Days of hunting and gathering for this one meal and even then it would be a poor substitution for the Capitol version.
When Katniss experiences the quality of life in the Capitol, including the constant availability of rich and delicious foods, it puts the dire circumstances of District 12 in stark relief. An average dinner for Capitol residents is an unimaginable feast for people of the outlying districts – in fact, even if they prepared for days to imitate the Capitol’s feasts, their effort could not produce anything near that level of luxury. This decadence shows Katniss that there is more than enough food in Panem to feed her starving people, but resources are simply not being distributed equally.
District 12. Where you can starve to death in safety.
With this bit of dark humor, Katniss comments on the illusion of peace that the Capitol has cultivated. The residents of District 12 are severely policed, even executed for illegal hunting, the creation of weapons, and other perceived acts of insurgence against the state. In exchange for this submission, the Capitol supposedly protects them from the horrors of the outside world and the chaos of nuclear apocalypse. And yet, the poverty-stricken people of District 12 are constantly threatened by starvation. This begs the question: does the Capitol really protect its people?
Say you are poor and starving as we were. You can opt to add your name more times in exchange for tesserae.
Under the current system in Panem, poor children can buy a year’s worth of supplies such as grain by submitting their names to the Hunger Games raffle – this is in addition to the number of times their names have been submitted based on their age. Both Katniss and Gale have submitted their names several additional times in exchange for food that they need for survival. The Capitol exploits the desperation of its citizens by allowing extra rations in exchange for something that benefits and maintains its oppressive system – a higher likelihood that the very child who lived off of those rations is reaped and killed in the Hunger Games.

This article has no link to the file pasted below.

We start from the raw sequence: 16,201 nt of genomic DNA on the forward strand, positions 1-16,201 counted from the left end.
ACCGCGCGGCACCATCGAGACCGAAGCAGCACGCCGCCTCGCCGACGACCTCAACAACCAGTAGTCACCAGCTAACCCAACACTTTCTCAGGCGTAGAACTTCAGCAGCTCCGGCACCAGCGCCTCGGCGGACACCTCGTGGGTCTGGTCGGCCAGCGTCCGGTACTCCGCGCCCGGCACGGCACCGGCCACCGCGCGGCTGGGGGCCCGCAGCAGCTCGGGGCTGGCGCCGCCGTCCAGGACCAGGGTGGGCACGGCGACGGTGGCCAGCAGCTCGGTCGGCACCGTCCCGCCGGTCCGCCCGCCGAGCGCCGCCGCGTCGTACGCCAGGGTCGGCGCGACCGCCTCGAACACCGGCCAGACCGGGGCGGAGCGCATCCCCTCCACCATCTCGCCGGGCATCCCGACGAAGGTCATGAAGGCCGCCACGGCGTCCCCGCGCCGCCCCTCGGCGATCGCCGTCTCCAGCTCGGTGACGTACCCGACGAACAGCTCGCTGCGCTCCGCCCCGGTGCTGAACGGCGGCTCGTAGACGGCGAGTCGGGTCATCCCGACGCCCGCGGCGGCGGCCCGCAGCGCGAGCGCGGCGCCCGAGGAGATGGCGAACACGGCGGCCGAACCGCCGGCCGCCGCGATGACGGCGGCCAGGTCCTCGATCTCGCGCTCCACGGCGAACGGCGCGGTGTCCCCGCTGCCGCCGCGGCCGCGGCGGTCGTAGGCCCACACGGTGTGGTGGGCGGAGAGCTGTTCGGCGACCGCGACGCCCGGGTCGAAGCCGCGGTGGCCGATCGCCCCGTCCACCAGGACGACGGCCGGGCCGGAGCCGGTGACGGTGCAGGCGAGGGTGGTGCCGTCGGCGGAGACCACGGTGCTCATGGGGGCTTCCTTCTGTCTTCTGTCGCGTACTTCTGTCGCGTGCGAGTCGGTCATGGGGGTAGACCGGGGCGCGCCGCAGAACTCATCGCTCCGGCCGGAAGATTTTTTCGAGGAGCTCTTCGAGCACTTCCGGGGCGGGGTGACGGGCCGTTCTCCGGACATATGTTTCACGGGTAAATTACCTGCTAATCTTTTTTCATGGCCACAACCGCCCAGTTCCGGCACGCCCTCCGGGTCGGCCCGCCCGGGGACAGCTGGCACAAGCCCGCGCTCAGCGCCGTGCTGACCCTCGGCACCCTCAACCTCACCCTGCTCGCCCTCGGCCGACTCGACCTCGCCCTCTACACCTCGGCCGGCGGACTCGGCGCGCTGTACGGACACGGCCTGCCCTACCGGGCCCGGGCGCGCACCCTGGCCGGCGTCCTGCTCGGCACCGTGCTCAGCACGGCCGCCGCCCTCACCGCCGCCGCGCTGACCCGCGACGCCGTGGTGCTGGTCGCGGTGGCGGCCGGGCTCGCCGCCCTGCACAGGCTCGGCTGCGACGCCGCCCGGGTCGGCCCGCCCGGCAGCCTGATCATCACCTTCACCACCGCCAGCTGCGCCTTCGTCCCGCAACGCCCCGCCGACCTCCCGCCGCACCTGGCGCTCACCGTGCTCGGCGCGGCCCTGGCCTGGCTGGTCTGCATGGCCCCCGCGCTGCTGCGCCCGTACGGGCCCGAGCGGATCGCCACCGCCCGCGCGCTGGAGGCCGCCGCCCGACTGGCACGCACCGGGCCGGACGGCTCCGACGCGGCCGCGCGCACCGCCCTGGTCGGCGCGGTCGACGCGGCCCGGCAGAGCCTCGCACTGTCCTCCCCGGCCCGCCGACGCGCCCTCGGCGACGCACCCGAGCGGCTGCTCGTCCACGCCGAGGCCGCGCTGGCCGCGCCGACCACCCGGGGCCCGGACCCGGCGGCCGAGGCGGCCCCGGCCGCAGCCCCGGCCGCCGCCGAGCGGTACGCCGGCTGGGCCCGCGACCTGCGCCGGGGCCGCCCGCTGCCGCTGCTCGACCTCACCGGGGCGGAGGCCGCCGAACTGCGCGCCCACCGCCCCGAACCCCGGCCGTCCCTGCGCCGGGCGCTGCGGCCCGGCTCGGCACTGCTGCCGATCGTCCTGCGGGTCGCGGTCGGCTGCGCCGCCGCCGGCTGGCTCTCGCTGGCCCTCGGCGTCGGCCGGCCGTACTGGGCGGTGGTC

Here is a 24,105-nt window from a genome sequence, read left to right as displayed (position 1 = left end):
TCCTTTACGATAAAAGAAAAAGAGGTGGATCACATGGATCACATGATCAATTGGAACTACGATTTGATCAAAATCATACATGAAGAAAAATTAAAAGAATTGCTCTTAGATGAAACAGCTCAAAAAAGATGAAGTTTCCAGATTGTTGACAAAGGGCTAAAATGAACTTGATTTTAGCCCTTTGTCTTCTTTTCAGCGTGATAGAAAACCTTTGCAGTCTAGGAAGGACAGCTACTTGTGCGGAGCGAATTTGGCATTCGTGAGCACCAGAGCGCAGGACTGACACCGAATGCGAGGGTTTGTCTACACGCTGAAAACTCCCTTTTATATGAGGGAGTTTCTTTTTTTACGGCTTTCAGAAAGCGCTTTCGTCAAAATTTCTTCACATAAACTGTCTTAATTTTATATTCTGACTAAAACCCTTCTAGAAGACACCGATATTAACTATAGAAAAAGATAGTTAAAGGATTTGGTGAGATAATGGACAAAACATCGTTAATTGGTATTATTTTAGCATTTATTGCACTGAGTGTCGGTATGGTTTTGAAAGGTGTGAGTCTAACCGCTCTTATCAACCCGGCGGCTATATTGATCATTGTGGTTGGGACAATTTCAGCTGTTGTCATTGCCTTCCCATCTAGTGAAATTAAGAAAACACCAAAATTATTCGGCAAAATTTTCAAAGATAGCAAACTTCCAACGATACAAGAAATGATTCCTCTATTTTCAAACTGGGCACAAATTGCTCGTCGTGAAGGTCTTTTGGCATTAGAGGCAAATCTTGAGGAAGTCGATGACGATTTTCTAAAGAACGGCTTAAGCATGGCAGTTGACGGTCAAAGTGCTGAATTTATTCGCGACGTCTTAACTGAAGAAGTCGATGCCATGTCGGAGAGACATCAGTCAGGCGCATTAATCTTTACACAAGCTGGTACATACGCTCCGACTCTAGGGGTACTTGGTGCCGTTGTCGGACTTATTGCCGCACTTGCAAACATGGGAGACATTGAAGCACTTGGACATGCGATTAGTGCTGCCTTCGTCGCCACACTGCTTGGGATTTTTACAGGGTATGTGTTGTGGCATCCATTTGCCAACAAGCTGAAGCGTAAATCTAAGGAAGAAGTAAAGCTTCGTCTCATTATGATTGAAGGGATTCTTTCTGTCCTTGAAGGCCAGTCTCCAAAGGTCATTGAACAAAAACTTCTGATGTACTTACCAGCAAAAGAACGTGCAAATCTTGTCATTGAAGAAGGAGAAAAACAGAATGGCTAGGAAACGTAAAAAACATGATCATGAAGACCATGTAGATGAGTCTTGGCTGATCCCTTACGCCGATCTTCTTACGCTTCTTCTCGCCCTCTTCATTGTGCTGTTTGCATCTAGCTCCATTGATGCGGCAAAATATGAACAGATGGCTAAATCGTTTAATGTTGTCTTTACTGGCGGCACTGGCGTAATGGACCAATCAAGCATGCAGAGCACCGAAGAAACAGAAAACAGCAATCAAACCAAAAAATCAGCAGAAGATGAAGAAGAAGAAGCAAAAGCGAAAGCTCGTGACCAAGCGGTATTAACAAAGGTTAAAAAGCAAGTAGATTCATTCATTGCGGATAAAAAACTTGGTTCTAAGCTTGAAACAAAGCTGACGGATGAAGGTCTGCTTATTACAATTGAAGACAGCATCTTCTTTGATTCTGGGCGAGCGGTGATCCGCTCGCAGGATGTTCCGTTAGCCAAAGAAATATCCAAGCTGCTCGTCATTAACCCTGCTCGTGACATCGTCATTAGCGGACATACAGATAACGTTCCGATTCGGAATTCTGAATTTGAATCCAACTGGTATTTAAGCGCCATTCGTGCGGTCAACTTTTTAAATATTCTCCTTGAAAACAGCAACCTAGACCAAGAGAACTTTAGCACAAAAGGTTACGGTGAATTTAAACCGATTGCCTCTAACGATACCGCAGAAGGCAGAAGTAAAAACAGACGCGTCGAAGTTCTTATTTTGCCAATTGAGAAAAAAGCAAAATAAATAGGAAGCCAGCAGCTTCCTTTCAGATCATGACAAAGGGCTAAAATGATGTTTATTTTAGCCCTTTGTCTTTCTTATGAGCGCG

All year, the Capitol will show the winning districts gifts of grain and oil and even delicacies like sugar while the rest of us battle starvation.
The Capitol is in possession of resources that could feed all of the poverty-stricken people of the lesser districts, but it does not distribute these resources fairly. The Capitol’s resource management is calculated – it serves to keep the districts disenfranchised and in submission to the system. Lesser districts like 12 remain weak, unhealthy, and powerless, constantly distracted from injustice by their more critical need to survive. Meanwhile, districts that train their children from birth to succeed in the Games are rewarded time and time again with sustenance. This reinforces that those who accept and work within the system created by the Capitol will reap rewards for their obedience.
You’ve both successfully overcome the barbarism of your district.
Effie Trinket speaks these insensitive and ironic words when she explains to Katniss and Peeta how she attempted to attract sponsors for them. Katniss rightfully notes how angering it is to hear Effie refer to Katniss’s district as barbaric – when really it is simply poor and over-policed – while the residents of the Capitol enjoy watching an annual bloodbath between children. Effie’s shallow understanding of the world causes her to equate appearance with morality and civility. She believes the Capitol to be civilized due to its outer wealth and beauty, unable to see that its moral poverty is far more barbaric than District 12’s material poverty.